Gin is a distilled alcoholic drink that gets its primary flavor from juniper berries. It originated as a medicinal liquor made by monks and alchemists across Europe during the Middle Ages.
It later became a commerce item in the spirits industry. Nowadays, it’s part of many basic bar drinks in establishments around the world.
Do you know the history of gin and what it’s made from? There are many different styles and types of gin. A bartender or mixologist should know the differences in making an optimal mixed drink with gin.
Read on to learn more about gin and how it evolved to become the alcohol in your Negroni and Gin and Tonic recipe. You’ll learn some facts about gin that the best bar books and mixology classes don’t cover.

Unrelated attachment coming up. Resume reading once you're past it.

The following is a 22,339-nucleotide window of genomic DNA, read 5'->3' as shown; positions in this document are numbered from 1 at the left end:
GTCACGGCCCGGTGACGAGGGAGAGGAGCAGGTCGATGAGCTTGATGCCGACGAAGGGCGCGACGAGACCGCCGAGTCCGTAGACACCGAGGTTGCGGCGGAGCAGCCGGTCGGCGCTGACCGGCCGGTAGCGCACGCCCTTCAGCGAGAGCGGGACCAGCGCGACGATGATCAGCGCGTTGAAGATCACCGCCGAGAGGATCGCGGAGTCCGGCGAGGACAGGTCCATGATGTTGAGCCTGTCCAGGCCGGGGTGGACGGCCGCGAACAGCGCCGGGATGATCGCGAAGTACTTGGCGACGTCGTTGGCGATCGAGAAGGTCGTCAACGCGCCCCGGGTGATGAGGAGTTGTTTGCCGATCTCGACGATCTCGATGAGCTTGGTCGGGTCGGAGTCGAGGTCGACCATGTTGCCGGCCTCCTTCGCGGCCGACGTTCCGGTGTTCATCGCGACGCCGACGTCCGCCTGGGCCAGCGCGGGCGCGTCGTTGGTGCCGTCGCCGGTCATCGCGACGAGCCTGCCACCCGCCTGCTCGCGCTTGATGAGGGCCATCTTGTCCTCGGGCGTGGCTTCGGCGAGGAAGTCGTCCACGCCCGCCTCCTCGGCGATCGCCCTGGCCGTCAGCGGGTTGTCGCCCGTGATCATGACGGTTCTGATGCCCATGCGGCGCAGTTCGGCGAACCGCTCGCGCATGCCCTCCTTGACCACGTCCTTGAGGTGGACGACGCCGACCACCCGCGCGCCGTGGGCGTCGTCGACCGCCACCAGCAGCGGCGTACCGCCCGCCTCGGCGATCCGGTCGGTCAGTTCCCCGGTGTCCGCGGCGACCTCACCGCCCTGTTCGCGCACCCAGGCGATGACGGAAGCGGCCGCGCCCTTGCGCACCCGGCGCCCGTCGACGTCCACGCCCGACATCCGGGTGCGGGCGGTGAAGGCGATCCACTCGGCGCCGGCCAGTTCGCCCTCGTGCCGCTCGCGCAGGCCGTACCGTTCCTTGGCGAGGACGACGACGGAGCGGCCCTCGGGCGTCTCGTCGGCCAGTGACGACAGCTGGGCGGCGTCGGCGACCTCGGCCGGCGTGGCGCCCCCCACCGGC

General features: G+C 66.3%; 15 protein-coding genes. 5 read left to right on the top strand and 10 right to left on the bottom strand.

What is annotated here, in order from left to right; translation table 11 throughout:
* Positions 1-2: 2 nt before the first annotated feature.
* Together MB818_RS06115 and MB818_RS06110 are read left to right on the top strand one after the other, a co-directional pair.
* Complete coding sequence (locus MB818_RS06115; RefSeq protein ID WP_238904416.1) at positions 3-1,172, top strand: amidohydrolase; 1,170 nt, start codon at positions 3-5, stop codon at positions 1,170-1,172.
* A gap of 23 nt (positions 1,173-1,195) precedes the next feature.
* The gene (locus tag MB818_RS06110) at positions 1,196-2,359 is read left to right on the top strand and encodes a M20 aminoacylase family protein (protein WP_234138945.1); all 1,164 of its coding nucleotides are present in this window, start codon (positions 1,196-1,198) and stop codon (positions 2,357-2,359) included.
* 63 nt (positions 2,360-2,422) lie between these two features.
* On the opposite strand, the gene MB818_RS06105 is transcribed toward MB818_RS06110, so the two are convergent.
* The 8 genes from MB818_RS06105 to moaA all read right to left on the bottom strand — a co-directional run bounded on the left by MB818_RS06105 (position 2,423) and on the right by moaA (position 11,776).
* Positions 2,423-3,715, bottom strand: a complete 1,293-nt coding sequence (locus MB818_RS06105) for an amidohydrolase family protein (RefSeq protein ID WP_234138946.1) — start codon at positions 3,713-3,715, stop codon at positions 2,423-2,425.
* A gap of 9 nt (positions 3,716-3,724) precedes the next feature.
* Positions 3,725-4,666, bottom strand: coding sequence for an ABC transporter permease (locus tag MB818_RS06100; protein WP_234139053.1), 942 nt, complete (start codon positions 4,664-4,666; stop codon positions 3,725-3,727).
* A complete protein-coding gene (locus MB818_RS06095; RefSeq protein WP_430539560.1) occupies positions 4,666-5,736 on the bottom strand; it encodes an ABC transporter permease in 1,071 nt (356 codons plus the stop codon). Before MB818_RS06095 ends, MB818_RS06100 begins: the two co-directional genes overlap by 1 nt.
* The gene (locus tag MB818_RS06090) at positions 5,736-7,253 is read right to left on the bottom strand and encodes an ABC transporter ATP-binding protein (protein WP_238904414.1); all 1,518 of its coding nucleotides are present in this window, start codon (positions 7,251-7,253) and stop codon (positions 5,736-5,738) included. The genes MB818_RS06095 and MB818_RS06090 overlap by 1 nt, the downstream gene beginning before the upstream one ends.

History of Gin
Gin became popular in England after the introduction of Genever, a Belgian and Dutch liquor used as a medicine. After the Glorious Revolution in England (1688) succeeded under William of Orange and his wife Mary II, gin gained widespread popularity.
When England restricted imports of French brandy, it became the national drink. The appeal of gin gradually spread across Europe and the rest of the world.
Today, there are many gin brands with different styles and types, and you can find cocktail drinks containing gin on bar menus everywhere. Successful bar and restaurant operations keep a sufficient supply of gin in stock for making gin cocktails.
What Is Gin Made From?
Gin is produced in different ways from herbal cocktail ingredients, accounting for a wide range of distinct styles and brands. The one ingredient all gins have in common is juniper berries.
Gin initially comes from a grain base, usually wheat or barley, before producers add botanicals and water. Spirits must have a predominant flavor of juniper berries to be categorized as a gin.